Yemen’s civil war, now in its sixth year, has directly affected or cost the lives of up to an estimated 100,000 people. Once again, there’s hope for a breakthrough and settlement of at least some factional differences aimed at ending the world’s most devastating civil conflict.
The challenges to U. S. public diplomacy are complex.
Washington Post correspondents Ali Al-Mujahed and Sudarsan Raghavan recently reported the latest news from Sana’a. Yemen’s longtime capital city has not only suffered from the protracted war, but today its ancient quarter is experiencing a record-breaking flash flood, the worst to strike the city in many years.
An Agence France Press dispatch from Sana’a noted that factional fighting between what is known as Yemen’s Southern Transitional Council (the rebel STC) and the recognized Yemeni government of Abedrabbo Mansour Hadi continues to rage in a flooded Sana’a neighborhood.
The Wider Arena of the Conflict
Despite many so far unsuccessful twists and turns in U.N. efforts to achieve a civil war settlement, it essentially pits two Persian Gulf neighbors across from each other on opposite sides of the Gulf, Saudi Arabia on the western shore and Iran on the eastern coast. The Saudis have relied on support from Washington to tip the balance in their favor, and cultivated nine companion regional allies — mostly Arab states. Iran has been backed by China and Russia.
However, U. S. opposition to protracted involvement is fading, especially in Congress. Increasingly, members of Congress are saying “enough is enough” in aid to oil-rich Saudi Arabia to support the protracted conflict.
So far, the rebels appeared to have gained the upper hand in the protracted war, still occupying large parts of Yemen in its northern and western regions as well as the capitol. According to the August 21 Washington Post report, “aid cuts from donors have resulted this summer in a sharp reduction of food aid to the Yemeni people.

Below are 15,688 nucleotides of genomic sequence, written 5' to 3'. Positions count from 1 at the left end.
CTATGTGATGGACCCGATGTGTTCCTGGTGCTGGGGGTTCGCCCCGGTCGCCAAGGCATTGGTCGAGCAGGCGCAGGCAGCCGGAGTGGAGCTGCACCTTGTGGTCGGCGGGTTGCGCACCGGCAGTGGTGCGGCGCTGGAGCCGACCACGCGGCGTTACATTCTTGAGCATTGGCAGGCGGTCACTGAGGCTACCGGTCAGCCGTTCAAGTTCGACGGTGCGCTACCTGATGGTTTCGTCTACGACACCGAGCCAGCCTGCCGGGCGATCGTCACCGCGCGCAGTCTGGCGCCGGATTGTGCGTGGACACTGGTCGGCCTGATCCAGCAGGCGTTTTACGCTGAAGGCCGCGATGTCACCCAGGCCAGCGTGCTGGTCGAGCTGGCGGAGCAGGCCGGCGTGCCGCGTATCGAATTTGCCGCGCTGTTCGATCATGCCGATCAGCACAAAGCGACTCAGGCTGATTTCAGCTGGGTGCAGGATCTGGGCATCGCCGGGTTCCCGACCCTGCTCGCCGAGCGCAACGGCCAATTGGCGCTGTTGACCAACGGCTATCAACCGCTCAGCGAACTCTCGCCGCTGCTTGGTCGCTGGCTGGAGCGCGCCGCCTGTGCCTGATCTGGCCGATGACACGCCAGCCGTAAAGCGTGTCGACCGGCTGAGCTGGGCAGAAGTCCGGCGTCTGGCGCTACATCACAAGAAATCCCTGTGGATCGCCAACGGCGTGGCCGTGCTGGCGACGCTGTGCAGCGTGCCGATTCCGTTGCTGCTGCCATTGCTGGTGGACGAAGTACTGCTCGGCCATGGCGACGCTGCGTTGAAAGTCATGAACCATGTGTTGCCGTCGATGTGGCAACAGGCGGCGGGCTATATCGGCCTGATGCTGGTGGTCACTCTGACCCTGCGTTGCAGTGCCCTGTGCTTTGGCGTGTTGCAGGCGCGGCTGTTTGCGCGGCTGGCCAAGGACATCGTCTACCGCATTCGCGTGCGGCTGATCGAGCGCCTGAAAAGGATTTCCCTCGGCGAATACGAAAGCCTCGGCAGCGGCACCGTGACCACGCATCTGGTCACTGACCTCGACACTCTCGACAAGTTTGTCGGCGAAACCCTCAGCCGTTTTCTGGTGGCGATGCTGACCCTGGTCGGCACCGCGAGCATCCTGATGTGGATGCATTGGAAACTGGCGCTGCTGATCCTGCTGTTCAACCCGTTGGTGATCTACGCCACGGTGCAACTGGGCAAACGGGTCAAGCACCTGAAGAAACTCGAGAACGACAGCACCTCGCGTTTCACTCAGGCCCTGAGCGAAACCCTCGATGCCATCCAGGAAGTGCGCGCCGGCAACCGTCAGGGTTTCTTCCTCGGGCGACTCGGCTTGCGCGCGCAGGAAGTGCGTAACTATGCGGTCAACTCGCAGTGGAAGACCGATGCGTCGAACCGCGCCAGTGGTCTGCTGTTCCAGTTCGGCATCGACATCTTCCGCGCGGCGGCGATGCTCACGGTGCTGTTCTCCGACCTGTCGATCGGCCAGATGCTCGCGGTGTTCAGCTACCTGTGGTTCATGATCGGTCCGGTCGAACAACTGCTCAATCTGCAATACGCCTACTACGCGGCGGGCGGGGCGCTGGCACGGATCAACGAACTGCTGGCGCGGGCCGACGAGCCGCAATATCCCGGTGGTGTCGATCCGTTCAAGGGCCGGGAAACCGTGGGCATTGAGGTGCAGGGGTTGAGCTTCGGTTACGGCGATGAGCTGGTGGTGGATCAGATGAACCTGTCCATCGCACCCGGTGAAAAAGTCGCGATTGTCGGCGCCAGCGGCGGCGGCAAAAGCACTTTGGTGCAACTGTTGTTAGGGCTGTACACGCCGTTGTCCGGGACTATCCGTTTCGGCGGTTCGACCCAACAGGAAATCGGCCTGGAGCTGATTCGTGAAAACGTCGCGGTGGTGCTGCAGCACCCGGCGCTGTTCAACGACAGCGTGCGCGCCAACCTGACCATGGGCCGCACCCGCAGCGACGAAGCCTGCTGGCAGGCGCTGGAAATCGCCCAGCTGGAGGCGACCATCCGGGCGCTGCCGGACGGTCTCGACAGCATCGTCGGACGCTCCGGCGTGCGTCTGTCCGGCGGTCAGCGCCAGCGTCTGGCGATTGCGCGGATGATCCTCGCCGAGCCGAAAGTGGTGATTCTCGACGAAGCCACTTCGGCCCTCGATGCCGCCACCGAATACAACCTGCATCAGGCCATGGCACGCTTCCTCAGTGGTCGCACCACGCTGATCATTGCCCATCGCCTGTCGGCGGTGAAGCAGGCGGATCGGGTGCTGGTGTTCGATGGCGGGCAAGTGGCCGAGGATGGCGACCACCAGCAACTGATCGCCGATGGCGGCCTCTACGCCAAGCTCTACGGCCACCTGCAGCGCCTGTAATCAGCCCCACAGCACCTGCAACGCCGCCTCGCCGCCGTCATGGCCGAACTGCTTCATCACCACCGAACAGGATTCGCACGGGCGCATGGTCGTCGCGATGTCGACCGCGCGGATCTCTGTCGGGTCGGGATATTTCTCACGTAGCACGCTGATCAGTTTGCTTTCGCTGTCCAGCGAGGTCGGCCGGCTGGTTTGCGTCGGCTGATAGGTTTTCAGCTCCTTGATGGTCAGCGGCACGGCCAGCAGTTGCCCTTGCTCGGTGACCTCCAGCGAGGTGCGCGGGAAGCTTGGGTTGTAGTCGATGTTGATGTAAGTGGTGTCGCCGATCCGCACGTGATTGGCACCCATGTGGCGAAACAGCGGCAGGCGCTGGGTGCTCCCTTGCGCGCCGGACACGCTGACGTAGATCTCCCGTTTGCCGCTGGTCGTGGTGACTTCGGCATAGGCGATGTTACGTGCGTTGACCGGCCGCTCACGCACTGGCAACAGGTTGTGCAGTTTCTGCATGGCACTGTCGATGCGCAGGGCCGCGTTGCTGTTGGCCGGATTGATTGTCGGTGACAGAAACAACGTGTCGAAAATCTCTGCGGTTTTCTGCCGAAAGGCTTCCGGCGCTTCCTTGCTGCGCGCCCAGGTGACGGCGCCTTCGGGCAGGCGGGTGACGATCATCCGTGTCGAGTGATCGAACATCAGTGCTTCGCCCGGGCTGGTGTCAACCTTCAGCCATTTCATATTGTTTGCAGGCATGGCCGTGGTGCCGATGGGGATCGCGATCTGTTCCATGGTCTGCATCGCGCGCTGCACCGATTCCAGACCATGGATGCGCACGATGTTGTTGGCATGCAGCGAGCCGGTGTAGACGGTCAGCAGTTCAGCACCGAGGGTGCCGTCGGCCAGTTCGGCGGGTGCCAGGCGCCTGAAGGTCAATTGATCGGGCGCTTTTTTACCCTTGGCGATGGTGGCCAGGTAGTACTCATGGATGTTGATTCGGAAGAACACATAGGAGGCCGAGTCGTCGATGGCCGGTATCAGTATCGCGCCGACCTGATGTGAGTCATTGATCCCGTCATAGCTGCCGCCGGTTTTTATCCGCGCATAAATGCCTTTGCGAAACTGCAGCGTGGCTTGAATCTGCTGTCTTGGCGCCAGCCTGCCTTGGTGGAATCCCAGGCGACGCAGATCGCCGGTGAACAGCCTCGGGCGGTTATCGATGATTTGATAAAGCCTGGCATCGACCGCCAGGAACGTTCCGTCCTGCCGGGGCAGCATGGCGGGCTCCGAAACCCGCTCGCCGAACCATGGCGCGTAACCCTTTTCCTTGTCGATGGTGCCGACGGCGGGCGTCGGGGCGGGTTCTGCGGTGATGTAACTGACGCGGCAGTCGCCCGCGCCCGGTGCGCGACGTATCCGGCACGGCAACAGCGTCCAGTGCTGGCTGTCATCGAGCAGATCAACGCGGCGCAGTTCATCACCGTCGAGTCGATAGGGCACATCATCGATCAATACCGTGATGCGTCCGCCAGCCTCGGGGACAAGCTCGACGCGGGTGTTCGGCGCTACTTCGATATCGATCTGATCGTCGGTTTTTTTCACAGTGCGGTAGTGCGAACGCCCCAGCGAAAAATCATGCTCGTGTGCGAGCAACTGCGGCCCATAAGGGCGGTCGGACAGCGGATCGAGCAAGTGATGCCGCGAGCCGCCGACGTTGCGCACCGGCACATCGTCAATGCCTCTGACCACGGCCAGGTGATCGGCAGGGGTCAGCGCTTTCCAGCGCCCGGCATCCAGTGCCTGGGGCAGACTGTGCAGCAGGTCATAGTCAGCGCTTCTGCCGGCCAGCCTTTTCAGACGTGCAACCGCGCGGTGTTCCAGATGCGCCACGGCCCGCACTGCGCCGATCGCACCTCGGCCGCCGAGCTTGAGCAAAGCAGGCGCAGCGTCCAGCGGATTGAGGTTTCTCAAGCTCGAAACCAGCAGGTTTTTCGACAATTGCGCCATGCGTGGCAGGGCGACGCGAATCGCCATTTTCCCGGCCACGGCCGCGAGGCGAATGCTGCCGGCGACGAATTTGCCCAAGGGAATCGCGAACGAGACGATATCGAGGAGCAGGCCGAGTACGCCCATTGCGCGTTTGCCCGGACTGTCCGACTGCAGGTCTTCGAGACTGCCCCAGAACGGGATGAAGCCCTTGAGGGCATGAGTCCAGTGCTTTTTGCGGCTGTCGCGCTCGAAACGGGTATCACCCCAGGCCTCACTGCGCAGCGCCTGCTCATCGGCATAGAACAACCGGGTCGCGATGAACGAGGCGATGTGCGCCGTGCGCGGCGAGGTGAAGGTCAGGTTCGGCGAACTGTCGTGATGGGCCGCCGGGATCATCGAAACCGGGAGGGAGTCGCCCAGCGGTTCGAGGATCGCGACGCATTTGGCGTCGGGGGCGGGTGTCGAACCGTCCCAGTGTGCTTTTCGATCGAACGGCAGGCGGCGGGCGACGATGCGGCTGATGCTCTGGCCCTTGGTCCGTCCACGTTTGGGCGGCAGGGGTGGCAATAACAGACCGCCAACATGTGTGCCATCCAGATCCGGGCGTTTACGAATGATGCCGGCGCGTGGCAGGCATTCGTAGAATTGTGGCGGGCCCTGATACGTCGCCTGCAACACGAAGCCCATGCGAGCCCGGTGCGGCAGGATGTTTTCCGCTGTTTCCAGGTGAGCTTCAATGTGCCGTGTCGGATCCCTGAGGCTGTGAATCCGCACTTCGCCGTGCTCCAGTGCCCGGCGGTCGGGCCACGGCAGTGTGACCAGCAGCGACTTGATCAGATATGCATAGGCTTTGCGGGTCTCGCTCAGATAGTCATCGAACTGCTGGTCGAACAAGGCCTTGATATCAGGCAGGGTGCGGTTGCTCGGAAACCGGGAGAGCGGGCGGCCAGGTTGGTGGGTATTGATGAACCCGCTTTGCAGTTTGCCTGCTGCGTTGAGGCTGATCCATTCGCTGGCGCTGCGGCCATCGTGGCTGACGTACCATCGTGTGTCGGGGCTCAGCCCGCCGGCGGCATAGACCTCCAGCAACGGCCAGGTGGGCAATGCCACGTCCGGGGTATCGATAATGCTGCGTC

“If global funding doesn’t revive by September,” the Post added, “9,000,000 people will be cut off from health care, and 250,000 severely malnourished children could die, the United Nations warns. With the rainy season typically lasting from March to October, the U.N. and other aid groups are expecting outbreaks of cholera, malaria and dengue fever.
“Down one of the alleys in Sana’a Old City,” the Post reported, “Amin Alhabal was staring at a large hole in the ground where part of his house once stood. Gone was the room where they used to sell groceries, which helped support his family as well as the families of four of his brothers who all lived together — and a separate storage room.
“ ‘The room of our family’s grocery store was over a hundred years old. The other room was built when our house was built, around a thousand years ago,’ said Alhabal, a 29-year-old father of two small boys. ‘My family have lived here generation after generation, he continued. Where will we go? What will we do? Our history is about to be wiped out!’
“Other residents of the quarter echoed similar sentiments,” the Post account continued, “and said they were getting little rebuilding help from government authorities or aid agencies. Local officials told the Post they were fielding as many as 250 requests and were doing their best to rebuild under the duress of war and a shattered economy.”
There are few signs of any breakthrough in the Yemen conflict today. AP’s Edith Lederer quotes a senior U.N. official as warning that the war-torn country is sliding toward famine as the coronavirus spreads and its economy implodes — all amid a funding crisis that is forcing the United Nations to make deeper aid cuts. The AP reporter adds: “This includes stopping treatment for 250,000 severely malnourished children.”
“It is extremely disappointing that only about half of the $135,000,000 in international aid pledged by the international community in June has actually been paid,” according to Assistant Secretary General for Humanitarian Affairs Ramesh Rajasinghsam. “I call on all donors — and especially Yemen’s neighbors in the Gulf region — to pay all pledges now.
“In the next few weeks, cuts will go even deeper. In September, we will reduce water and sanitation programs by half in 15 war-ravaged cities. We’ll also have to stop supporting nearly 400 additional health facilities in Yemen, cutting 9 million people off health care.”
The world, and especially Yemen’s oil rich neighbors and Western donors including the U.S. and European Union are now on notice. Scholar James Dorsey sums it all up:
“Arabs know what they want… they want their basic needs for jobs, education and health care to be attended to, and they want good governance and protection of their personal rights.” Time’s up, and fleeting fast, for the most beleaguered souls of the Middle East.”
As a 36-year veteran of the Voice of America (VOA), Alan Heil traveled to more than 40 countries a foreign correspondent in the Middle East, and later as director of News and Current Affairs, deputy director of programs, and deputy director of the nation’s largest publicly-funded overseas multimedia network. Today, VOA reaches more than 275 million people around the world each week via radio, television and online media. Read More